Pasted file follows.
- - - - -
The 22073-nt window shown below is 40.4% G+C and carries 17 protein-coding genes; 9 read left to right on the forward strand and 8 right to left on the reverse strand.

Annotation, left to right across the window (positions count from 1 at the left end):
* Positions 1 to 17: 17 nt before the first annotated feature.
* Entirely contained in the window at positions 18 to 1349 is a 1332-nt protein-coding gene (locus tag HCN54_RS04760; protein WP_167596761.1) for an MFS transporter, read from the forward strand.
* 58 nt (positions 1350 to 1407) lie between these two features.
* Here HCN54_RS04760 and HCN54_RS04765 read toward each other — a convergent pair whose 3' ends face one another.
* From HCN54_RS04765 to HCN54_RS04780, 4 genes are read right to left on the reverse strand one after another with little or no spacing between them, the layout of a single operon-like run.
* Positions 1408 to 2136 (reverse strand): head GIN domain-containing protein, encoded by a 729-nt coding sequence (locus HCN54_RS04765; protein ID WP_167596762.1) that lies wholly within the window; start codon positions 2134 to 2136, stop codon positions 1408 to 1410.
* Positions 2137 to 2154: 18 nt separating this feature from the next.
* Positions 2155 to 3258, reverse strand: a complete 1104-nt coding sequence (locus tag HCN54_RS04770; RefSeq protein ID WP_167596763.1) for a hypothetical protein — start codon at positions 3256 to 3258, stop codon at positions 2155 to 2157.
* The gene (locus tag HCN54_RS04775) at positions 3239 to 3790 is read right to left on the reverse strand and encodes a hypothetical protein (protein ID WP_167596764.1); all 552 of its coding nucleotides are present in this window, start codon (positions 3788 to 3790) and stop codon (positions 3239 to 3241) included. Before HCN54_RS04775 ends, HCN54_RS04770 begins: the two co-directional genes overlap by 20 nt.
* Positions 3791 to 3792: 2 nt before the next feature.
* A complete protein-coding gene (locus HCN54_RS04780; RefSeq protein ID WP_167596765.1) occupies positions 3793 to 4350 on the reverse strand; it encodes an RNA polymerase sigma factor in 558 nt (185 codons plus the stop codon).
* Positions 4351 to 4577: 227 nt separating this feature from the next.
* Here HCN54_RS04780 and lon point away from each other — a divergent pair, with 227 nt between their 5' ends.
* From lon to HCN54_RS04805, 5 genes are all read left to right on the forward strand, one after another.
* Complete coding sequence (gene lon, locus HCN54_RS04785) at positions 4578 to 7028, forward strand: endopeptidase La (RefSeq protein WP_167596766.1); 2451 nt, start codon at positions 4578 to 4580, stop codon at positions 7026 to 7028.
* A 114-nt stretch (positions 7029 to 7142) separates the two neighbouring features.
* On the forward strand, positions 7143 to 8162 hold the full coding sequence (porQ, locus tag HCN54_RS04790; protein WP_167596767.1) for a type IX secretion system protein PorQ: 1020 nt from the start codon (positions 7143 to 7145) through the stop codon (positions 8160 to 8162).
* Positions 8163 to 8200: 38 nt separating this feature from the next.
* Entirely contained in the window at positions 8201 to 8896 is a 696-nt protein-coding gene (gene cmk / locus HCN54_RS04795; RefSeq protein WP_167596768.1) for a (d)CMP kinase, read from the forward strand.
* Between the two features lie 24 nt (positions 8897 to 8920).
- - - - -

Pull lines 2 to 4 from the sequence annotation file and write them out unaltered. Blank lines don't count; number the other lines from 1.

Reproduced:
Annotation, left to right across the window (positions count from 1 at the left end):
* Positions 1 to 17: 17 nt before the first annotated feature.
* Entirely contained in the window at positions 18 to 1349 is a 1332-nt protein-coding gene (locus tag HCN54_RS04760; protein WP_167596761.1) for an MFS transporter, read from the forward strand.